Then, the spinal nerves continue from the end of the spinal cord and form a bundle of nerve roots called the cauda equina.
Finally, a filament of the pia mater that surrounds the brain and spinal cord continues to the coccyx and anchors the spinal cord there. This filament is called the filum terminale
Fact #7 The Meninges Protect the Brain and Spinal Cord.
The meninges are a group of three protective membranes that surrounds the brain and spinal cord. These three membranes are the dura mater, the arachnoid (mater), and the pia mater.
The dura mater is the thick tissue that lines the inside of the skull. This layer is the outermost layer that covers the brain.
Then, between the dura mater and the skull and is the epidural space. The epidural space also lies between the dura mater and the vertebral column.
The arachnoid is a delicate middle layer that follows the same contours as the dura mater. This layer resembles a spider web. The arachnoid is comprised of elastic fibers and collagen.
Also, between the arachnoid and the pia mater is the subarachnoid space.
Cerebrospinal fluid fills the subarachnoid space. This layer also has arachnoid villi which are fingerlike projections that allow outflow of cerebrospinal fluid into the venous circulation.
The subdural space is between the dura mater and the arachnoid mater. This layer can be open due to trauma, sometimes causing a subdural hematoma.
The pia mater is the innermost layer. So, this layer covers the surface of the brain and spinal cord.
The pia mater is thin and very closely covers the contour of the brain. The pia mater contains blood vessels that supply the brain and spinal cord.
Fact #8 The Brain and Spinal Cord Float in Cerebrospinal Fluid.
The cerebrospinal fluid is a clear fluid that bathes the brain and spinal cord. The cerebrospinal fluid also acts as a shock absorber protecting the structures from blows.
It also carries nutrients as it moves back and forth between the cranial cavity and the spinal cavity. The cerebrospinal fluid is produced by the choroid plexus within structures of the brain called ventricles.
There are four ventricles in the brain.
- Firstly, there are two lateral ventricles in the cerebrum.
- Then, there is the third ventricle between the cerebrum and the brain stem.
- Finally, the fourth ventricle is between the medulla oblongata and the cerebellum.
- As the cerebrospinal fluid circulates through the ventricles, the arachnoid villi absorb the cerebrospinal fluid back into the subarachnoid space.
Fact #9 The Peripheral Nervous System Includes all the Nerves Outside the Central Nervous System.
The peripheral nervous system contains the cranial nerves and spinal nerves.
There are 12 pairs of cranial nerves that receive information from the head and neck.
And, there are 31 pairs of spinal nerves that supply the rest of the body. For more information on the spinal and cranial nerves, read the article on spinal and cranial nerves.
The components of the peripheral nervous system include the peripheral nerves that carry information from the central nervous system to the rest of the body.
Also, it contains sensory receptors which receive information such as pain, touch, and temperature.
Additionally, it contains the motor nerve endings which cause the muscle and organs to respond.
Fact #10 The Somatic and Autonomic Nervous System are Divisions of the Peripheral Nervous System.
The peripheral nervous system further divides into the somatic nervous system and the autonomic nervous system.
The somatic nervous system regulates voluntary motor control and provides sensory input for your nervous system.
Somatic sensation allows you to feel the world around you. These sensations include fine touch, crude touch, vibration, pain, temperature, and body position.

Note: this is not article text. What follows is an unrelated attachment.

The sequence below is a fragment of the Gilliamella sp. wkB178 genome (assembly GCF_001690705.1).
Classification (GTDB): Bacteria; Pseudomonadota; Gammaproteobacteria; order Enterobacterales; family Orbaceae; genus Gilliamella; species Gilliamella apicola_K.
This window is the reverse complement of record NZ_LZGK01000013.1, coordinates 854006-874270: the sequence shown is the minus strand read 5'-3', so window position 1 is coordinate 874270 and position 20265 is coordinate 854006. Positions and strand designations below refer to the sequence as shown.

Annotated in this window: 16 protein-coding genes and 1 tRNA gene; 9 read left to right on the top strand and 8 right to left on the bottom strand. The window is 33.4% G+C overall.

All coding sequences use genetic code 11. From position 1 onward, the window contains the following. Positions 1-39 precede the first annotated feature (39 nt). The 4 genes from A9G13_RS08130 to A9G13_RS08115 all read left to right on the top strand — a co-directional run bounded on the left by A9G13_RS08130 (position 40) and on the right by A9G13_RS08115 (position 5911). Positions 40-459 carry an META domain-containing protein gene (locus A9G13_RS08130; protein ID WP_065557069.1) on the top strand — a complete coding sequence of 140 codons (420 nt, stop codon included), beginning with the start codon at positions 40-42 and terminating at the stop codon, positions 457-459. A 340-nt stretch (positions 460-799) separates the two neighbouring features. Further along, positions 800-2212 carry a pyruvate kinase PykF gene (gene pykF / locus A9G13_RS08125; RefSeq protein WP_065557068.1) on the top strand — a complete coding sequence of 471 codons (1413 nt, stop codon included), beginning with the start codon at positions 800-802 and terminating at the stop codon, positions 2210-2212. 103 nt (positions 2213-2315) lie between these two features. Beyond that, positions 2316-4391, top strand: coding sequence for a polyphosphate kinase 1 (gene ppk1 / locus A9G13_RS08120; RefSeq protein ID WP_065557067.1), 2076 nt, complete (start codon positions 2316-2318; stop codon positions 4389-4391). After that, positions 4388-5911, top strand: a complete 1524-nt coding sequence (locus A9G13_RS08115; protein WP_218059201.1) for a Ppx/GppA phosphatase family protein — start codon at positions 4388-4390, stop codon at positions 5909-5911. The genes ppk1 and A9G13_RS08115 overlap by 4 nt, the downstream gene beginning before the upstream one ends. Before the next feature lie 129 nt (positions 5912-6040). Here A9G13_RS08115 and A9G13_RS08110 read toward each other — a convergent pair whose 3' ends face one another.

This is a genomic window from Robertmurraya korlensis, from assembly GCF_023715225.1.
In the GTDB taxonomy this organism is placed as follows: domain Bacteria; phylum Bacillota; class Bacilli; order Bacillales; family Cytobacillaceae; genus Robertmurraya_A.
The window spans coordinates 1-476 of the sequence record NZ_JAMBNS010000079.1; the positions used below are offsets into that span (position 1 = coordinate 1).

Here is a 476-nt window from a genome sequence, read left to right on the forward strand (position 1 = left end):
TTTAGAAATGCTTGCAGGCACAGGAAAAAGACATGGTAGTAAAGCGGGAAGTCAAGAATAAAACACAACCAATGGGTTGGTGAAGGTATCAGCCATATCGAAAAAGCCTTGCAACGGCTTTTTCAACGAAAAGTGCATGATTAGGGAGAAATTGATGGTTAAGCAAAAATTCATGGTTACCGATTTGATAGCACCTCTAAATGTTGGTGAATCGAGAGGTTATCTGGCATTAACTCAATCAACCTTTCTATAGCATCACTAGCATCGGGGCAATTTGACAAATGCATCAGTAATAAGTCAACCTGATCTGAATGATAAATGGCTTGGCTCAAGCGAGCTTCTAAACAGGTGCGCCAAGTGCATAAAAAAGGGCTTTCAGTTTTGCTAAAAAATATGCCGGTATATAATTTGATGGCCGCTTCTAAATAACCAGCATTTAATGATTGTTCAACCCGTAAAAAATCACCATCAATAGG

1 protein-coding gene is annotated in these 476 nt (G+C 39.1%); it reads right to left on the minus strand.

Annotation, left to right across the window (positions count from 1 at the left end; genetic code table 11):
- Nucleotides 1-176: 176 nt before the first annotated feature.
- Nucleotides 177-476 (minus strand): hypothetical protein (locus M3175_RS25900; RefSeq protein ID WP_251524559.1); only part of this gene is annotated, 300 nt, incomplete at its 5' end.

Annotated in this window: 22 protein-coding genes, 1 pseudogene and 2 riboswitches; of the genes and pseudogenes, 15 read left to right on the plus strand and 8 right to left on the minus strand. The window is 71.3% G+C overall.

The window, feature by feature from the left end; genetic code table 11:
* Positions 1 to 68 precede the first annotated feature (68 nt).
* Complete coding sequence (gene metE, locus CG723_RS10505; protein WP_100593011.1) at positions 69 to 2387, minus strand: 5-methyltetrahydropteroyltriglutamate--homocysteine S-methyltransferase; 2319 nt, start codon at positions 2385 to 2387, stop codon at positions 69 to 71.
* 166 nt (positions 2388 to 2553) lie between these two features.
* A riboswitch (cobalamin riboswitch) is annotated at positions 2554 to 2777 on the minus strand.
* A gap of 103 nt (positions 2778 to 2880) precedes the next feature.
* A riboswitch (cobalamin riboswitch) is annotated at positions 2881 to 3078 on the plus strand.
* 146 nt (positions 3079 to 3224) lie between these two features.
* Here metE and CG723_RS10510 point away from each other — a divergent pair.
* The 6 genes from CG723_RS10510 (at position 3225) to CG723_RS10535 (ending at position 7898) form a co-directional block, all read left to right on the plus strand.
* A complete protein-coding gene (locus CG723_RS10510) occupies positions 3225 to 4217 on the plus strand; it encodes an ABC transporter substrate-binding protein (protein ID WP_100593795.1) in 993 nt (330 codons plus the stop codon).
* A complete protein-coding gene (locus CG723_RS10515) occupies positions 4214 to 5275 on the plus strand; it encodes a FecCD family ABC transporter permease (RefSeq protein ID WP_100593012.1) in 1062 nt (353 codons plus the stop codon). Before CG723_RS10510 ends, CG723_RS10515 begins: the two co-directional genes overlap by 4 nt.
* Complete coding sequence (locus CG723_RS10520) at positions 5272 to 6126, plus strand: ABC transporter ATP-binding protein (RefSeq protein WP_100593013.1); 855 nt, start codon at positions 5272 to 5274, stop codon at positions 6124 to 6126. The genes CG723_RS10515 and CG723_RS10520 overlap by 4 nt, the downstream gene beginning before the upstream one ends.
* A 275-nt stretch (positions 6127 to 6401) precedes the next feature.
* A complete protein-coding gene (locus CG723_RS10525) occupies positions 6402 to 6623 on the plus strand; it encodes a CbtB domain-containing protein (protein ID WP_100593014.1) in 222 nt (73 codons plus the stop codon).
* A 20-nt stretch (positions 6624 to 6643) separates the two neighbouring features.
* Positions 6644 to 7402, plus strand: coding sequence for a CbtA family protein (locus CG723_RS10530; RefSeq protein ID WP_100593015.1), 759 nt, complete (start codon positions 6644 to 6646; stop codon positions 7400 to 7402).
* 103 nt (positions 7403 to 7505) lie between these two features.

The autonomic nervous system provides the nerves to the parts of the body that is involuntary and not under conscious control. The autonomic nervous system is also responsible for maintaining a stable internal environment.
The autonomic nervous system regulates cardiac muscle, smooth muscle, and the glands of the body. This system is an involuntary system because these functions are not under conscious control.
The autonomic nervous system divides into the sympathetic branches and parasympathetic branches of the nervous system.
Fact #11 The Autonomic Nervous System is Divided into the Sympathetic and Parasympathetic Branches.
The autonomic nervous system divides into two branches; the parasympathetic and the sympathetic. These branches supply the same systems but just have opposite effects.
The parasympathetic branch often deals with normal body functions and conserves the body’s energy.
Conversely, the sympathetic branch is the body’s alert system commonly known as the “fight or flight” response. This system responds to stress and prepares the body to defend itself.
Sympathetic Nervous System
The sympathetic branch of the autonomic nervous system controls the fight-or-flight response.
When the body is in danger the effects of the sympathetic nervous system increase the heart rate, increase blood pressure, decrease digestion, and causes sweating and a dry mouth.
The response of the sympathetic nervous system also causes the pupils to dilate.
Parasympathetic Nervous System
The parasympathetic branch of the autonomic nervous system has the opposite effect of the sympathetic branch.
So, the parasympathetic branch is responsible for the conservation and restoration of energy stores.
It also helps the body return back to normal from a sympathetic response.
In contrast, the parasympathetic effects include a decrease in heart rate, decrease in respiration, a decrease in blood pressure and an increase in digestive activity.
The nervous system is a wondrous network of complex structures that facilitate the operations of other systems of the body.
This article contains 11 Facts About the Nervous System Every Nursing Student Should Know that will help you understand a bit more about the structures and functions of the nervous system.
Ignatavicus D., Workman L., Rebar C., Medical-Surgical Nursing: Concepts for Interpersonal Collaborative Care. 9th ed. St Louis, MO: Elsevier Inc. 2018.
Lewis S., Bucher l., Medical-Surgical Nursing: Assessment and Management of Clinical Problems. 10th ed, St Louis, MO: Elsevier Inc. 2017.
Mosby’s Medical Dictionary (2017). 10th ed. St Louis, MO. Elsevier Inc.